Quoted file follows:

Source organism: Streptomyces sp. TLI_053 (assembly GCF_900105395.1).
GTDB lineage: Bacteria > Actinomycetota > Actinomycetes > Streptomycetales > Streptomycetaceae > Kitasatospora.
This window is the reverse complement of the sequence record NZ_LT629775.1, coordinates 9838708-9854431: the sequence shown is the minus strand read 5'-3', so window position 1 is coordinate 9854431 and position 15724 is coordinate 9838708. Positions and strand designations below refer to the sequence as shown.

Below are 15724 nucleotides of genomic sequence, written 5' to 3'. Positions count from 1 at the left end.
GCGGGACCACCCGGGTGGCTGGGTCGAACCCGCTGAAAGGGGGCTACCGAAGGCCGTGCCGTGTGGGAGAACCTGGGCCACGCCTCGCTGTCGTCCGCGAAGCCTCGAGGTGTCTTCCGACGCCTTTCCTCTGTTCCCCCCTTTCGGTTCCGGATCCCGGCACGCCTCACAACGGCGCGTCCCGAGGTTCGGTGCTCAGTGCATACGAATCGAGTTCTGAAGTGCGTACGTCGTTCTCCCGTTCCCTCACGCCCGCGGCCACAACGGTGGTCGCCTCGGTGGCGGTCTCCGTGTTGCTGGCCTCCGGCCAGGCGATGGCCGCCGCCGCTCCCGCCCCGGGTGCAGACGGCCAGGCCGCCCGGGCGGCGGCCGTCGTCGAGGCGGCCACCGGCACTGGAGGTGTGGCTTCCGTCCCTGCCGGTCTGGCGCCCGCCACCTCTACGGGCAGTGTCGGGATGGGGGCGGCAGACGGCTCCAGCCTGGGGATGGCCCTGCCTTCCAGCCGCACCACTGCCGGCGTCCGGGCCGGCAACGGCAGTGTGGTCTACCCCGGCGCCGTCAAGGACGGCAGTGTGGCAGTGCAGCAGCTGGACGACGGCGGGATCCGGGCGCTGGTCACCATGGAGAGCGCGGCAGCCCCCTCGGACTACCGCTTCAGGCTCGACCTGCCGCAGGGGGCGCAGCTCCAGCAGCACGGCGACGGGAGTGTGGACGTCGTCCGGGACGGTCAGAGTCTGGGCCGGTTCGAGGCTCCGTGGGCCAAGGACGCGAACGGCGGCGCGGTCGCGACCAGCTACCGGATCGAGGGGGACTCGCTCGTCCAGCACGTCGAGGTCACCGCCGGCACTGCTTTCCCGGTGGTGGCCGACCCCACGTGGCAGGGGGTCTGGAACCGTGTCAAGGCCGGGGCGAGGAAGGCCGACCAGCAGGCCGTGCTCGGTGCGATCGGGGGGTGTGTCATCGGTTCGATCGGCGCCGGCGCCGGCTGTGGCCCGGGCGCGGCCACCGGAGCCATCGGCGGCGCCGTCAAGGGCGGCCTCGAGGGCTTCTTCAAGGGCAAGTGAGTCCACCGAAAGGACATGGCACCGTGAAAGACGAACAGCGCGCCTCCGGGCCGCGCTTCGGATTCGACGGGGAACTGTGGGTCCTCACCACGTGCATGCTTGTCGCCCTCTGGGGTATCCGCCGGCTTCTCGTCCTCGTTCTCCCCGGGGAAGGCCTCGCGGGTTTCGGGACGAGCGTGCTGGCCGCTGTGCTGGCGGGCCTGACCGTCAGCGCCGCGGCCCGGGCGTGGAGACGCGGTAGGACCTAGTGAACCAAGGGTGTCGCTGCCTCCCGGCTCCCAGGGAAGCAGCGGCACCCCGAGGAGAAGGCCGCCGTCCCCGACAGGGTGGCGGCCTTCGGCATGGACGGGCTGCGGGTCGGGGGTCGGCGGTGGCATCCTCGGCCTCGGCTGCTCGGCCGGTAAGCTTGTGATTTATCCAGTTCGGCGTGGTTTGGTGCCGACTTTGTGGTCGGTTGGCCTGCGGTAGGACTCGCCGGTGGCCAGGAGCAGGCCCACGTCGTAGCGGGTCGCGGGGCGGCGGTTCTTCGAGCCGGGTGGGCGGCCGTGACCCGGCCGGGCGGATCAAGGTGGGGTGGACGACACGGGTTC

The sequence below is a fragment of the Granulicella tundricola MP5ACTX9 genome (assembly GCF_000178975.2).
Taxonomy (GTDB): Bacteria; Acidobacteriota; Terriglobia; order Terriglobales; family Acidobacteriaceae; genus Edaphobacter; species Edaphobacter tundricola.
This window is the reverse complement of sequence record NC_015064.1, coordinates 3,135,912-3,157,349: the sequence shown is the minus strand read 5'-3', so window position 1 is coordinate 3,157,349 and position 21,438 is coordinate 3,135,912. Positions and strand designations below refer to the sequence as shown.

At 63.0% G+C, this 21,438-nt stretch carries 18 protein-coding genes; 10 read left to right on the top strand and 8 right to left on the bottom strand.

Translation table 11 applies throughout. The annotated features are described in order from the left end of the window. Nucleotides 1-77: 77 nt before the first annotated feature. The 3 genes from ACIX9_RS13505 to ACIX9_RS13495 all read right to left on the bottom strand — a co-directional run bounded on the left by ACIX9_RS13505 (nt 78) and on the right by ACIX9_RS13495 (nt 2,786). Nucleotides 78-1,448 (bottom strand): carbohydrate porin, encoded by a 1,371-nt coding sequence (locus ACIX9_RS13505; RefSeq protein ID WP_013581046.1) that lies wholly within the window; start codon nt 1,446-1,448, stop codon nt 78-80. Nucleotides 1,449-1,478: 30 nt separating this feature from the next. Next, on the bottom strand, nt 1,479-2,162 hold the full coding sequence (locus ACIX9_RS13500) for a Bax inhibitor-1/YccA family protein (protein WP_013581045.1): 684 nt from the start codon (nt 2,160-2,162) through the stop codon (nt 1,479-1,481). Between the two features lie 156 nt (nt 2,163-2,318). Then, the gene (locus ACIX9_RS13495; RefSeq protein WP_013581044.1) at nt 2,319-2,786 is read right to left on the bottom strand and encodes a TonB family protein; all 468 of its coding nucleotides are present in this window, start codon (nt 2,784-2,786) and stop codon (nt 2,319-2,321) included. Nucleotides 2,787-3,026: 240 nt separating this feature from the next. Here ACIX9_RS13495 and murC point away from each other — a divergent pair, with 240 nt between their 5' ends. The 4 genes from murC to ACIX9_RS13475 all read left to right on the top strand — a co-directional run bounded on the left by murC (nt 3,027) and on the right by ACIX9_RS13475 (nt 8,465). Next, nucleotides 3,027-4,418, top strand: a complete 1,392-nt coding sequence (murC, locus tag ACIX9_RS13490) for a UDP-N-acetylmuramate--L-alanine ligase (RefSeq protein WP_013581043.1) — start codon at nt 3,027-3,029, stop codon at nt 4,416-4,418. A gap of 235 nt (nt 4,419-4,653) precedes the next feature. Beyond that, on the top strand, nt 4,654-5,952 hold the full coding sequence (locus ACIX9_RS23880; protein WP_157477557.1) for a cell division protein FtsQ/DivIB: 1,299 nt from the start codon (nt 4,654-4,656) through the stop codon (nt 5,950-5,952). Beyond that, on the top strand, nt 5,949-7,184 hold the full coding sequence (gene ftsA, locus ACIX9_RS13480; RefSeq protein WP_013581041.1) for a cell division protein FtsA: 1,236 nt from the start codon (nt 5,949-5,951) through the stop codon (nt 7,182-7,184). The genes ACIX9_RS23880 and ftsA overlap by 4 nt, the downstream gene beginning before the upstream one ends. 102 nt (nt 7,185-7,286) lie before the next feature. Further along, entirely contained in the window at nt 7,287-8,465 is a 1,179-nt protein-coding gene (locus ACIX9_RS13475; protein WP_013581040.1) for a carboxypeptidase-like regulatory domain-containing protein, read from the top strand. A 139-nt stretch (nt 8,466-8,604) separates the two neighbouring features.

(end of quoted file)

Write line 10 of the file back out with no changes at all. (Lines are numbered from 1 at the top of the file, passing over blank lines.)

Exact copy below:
Translation table 11 applies throughout. The annotated features are described in order from the left end of the window. Nucleotides 1-77: 77 nt before the first annotated feature. The 3 genes from ACIX9_RS13505 to ACIX9_RS13495 all read right to left on the bottom strand — a co-directional run bounded on the left by ACIX9_RS13505 (nt 78) and on the right by ACIX9_RS13495 (nt 2,786). Nucleotides 78-1,448 (bottom strand): carbohydrate porin, encoded by a 1,371-nt coding sequence (locus ACIX9_RS13505; RefSeq protein ID WP_013581046.1) that lies wholly within the window; start codon nt 1,446-1,448, stop codon nt 78-80. Nucleotides 1,449-1,478: 30 nt separating this feature from the next. Next, on the bottom strand, nt 1,479-2,162 hold the full coding sequence (locus ACIX9_RS13500) for a Bax inhibitor-1/YccA family protein (protein WP_013581045.1): 684 nt from the start codon (nt 2,160-2,162) through the stop codon (nt 1,479-1,481). Between the two features lie 156 nt (nt 2,163-2,318). Then, the gene (locus ACIX9_RS13495; RefSeq protein WP_013581044.1) at nt 2,319-2,786 is read right to left on the bottom strand and encodes a TonB family protein; all 468 of its coding nucleotides are present in this window, start codon (nt 2,784-2,786) and stop codon (nt 2,319-2,321) included. Nucleotides 2,787-3,026: 240 nt separating this feature from the next. Here ACIX9_RS13495 and murC point away from each other — a divergent pair, with 240 nt between their 5' ends. The 4 genes from murC to ACIX9_RS13475 all read left to right on the top strand — a co-directional run bounded on the left by murC (nt 3,027) and on the right by ACIX9_RS13475 (nt 8,465). Next, nucleotides 3,027-4,418, top strand: a complete 1,392-nt coding sequence (murC, locus tag ACIX9_RS13490) for a UDP-N-acetylmuramate--L-alanine ligase (RefSeq protein WP_013581043.1) — start codon at nt 3,027-3,029, stop codon at nt 4,416-4,418. A gap of 235 nt (nt 4,419-4,653) precedes the next feature. Beyond that, on the top strand, nt 4,654-5,952 hold the full coding sequence (locus ACIX9_RS23880; protein WP_157477557.1) for a cell division protein FtsQ/DivIB: 1,299 nt from the start codon (nt 4,654-4,656) through the stop codon (nt 5,950-5,952). Beyond that, on the top strand, nt 5,949-7,184 hold the full coding sequence (gene ftsA, locus ACIX9_RS13480; RefSeq protein WP_013581041.1) for a cell division protein FtsA: 1,236 nt from the start codon (nt 5,949-5,951) through the stop codon (nt 7,182-7,184). The genes ACIX9_RS23880 and ftsA overlap by 4 nt, the downstream gene beginning before the upstream one ends. 102 nt (nt 7,185-7,286) lie before the next feature. Further along, entirely contained in the window at nt 7,287-8,465 is a 1,179-nt protein-coding gene (locus ACIX9_RS13475; protein WP_013581040.1) for a carboxypeptidase-like regulatory domain-containing protein, read from the top strand. A 139-nt stretch (nt 8,466-8,604) separates the two neighbouring features.